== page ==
Spiritual Bindings: LSU professor emeritus publishes book comparing Jewish mystic Rabbi Nachman and literary icon Franz Kafka

by Zac Lemoine

Born in different centuries and on different sides of central Europe, Jewish storyteller and mystic Rabbi Nachman and modern literary icon Franz Kafka are brought together in LSU professor emeritus Rodger Kamenetz’s most recent book, “Burnt Books.”

Kamenetz, who recently retired from LSU after 29 years of teaching, held a dual appointment in the Departments of English and Religious Studies that helped him produced a dual biography of Kafka, the literary writer, and Nachman, the religious teacher. The book explores extraordinary parallels in their lives and works.

“Kafka and Nachman speak to each other in a way that is mysterious; reading them side by side is an enriching experience,” said Kamenetz.

Born in 1772 in Ukraine, Nachman was the great grandson of the Baal Shem Tov – the founder of Hasidism, a mystical pious Jewish revival movement. Nachman’s teachings revived the fervor of his great-grandfather, while expressing a desire for a deeper, more meaningful connection with God.

“Rabbi Nachman created a method of personal prayer where you go into the woods and speak to God directly. You speak from your heart in your own language,” said Kamenetz. “Rabbi Nachman said, ‘It is very good to pour out your heart to God as you would to a true, good friend.'”

Kafka, born more than 100 years after Nachman, was a secular Jew made internationally famous after his death for “The Metamorphosis,” and “The Trial.” The poet W.H. Auden said that Kafka was to the modern age what Dante or Shakespeare were to their ages. Kafka’s enigmatic work has given rise to multiple scholarly interpretations, but he has also become a popular icon, and “the Kafkaesque” has become a widely used synonym for the absurd.

According to Kamenetz, while Kafka was a secular Jew, the scholar Gershom Scholem called him a kabbalist for our time, saying in order to understand modern Kabbalah one would first need to read Kafka.

“Kabbalah is the Jewish mystical tradition, so you could say that Scholem means Kafka, at heart, was a Jewish mystic,” said Kamenetz. This mystical belief connects Kafka to Nachman, who wrote kabbalistic tales.

“Kafka represents a kind of radical doubt about whether there is any justice in the world, ultimately whether there is a God,” said Kamenetz.

One of Kafka’s more famous works, “The Trial” tells of Joseph K., who is arrested by a mysterious court for reasons he does not understand. Nachman has a similar tale, “The Wise Man and the King.” Both stories can be seen as commentaries on the book of Job.

“I taught these two stories side by side in my course at LSU, ‘Kabbalah and Literature,’ and that experience is at the core of why I became so engaged with these two writers. There are many parallels in their lives and stories, so that I came to believe they were twin souls, even perhaps that one was a gilgul, or reincarnation of the other,” Kamenetz said.

For instance, Nachman and Kafka both died young of tuberculosis, and both gained prominence with the posthumous publication of their writing. Most intriguing of all, both left strict instructions that their unpublished writings were to be burned after they died.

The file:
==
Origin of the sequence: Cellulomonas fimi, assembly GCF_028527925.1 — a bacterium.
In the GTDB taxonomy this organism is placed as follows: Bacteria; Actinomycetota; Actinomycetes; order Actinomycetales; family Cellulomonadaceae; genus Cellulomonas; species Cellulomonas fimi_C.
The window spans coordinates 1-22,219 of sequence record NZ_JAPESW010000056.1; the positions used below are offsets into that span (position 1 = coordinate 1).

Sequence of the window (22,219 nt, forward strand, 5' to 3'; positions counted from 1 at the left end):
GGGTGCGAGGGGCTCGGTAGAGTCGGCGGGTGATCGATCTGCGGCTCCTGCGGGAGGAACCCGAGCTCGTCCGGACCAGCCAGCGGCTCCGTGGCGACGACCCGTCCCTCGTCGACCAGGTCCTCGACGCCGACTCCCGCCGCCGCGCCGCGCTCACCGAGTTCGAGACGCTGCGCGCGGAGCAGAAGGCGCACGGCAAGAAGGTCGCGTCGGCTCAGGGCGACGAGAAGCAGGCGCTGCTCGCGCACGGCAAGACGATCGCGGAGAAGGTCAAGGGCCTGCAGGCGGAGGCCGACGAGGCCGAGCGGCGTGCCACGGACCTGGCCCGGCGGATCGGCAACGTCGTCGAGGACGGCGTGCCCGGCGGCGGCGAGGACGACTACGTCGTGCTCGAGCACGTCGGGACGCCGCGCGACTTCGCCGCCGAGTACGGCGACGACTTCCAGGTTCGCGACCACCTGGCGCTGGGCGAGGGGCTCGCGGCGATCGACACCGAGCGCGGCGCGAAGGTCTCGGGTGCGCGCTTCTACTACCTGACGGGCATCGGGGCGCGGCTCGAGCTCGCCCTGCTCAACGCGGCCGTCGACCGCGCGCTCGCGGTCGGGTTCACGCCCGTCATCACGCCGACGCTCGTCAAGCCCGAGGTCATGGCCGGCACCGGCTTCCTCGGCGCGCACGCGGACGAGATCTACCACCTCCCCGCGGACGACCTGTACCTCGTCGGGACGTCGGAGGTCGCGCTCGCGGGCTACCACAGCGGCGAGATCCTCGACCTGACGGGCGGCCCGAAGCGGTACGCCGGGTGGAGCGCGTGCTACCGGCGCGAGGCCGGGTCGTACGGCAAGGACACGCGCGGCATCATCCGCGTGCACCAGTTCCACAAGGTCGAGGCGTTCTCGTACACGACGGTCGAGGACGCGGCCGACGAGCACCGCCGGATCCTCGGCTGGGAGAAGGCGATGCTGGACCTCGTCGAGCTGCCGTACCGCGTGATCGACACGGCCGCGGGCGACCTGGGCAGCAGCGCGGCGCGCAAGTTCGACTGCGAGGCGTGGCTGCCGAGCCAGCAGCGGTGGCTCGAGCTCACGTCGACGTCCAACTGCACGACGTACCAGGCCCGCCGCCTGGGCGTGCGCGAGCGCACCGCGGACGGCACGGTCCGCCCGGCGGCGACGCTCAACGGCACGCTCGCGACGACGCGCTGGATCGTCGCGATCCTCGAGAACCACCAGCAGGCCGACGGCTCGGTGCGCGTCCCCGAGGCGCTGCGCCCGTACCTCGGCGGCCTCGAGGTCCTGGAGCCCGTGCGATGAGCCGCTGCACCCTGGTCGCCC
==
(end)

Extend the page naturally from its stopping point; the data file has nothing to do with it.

It was this last connection that inspired the title of Kamenetz’s book.

In an attempt to further understand the life of Nachman, Kamenetz journeyed in the fall of 2008 to Uman in Ukraine, joining thousands of pilgrims who visit Nachman’s grave each Rosh Hashanah, the Jewish New Year. LSU’s Office of Research & Economic Development made this journey possible through a faculty research grant.

“That tens of thousands of people are still journeying to be with him, shows the enduring power of his teachings and his tales,” said Kamenetz “I was humbled. It was both a confusing and energizing experience.”

In “Burnt Books,” Kamenetz, using vivid detail and emotional language, relates the experience of being surrounded by hundreds of Jews from all over the world as they crowded around Nachman’s granite tomb.

The pilgrims recited a collection of 10 psalms assembled by Nachman, known as the “Complete Healing” or Tikkun ha-Klali. At one point Kamenetz noticed a father teaching his five-year-old son how to say the psalms syllable-by-syllable.

“The father and son had a bond of love. This is important in understanding how faith gets transmitted,” Kamenetz said.

Kamenetz was not alone on his pilgrimage to Nachman’s burial site. He brought Kafka with him, in the form of a coffee mug. Kafka’s immense fame has spawned numerous souvenirs with his likeness, such as key chains, mouse pads and coffee mugs. Kamenetz brought his Kafka mug to metaphorically introduce the two men whose lives never intersected.

“Sometimes you see that two souls are so much in conversation that you feel a connection between them and this is one way of expressing that,” said Kamenetz.

“Burnt Books” is published by Shocken, the original publisher of Kafka in the U.S. It is part of the distinguished Jewish Encounters series, which includes well known authors such as Elie Wiesel and David Mamet. It is Kamenetz’s 10th book, following an illustrious series of non-fiction and poetry books including “The Jew in the Lotus,” “The History of Last Night’s Dream” and “The Lowercase Jew.” Look for “Burnt Books” on shelves Oct. 19 or at http://nextbookpress.com/books/265/.

From LSU Online

The original article may be found here.


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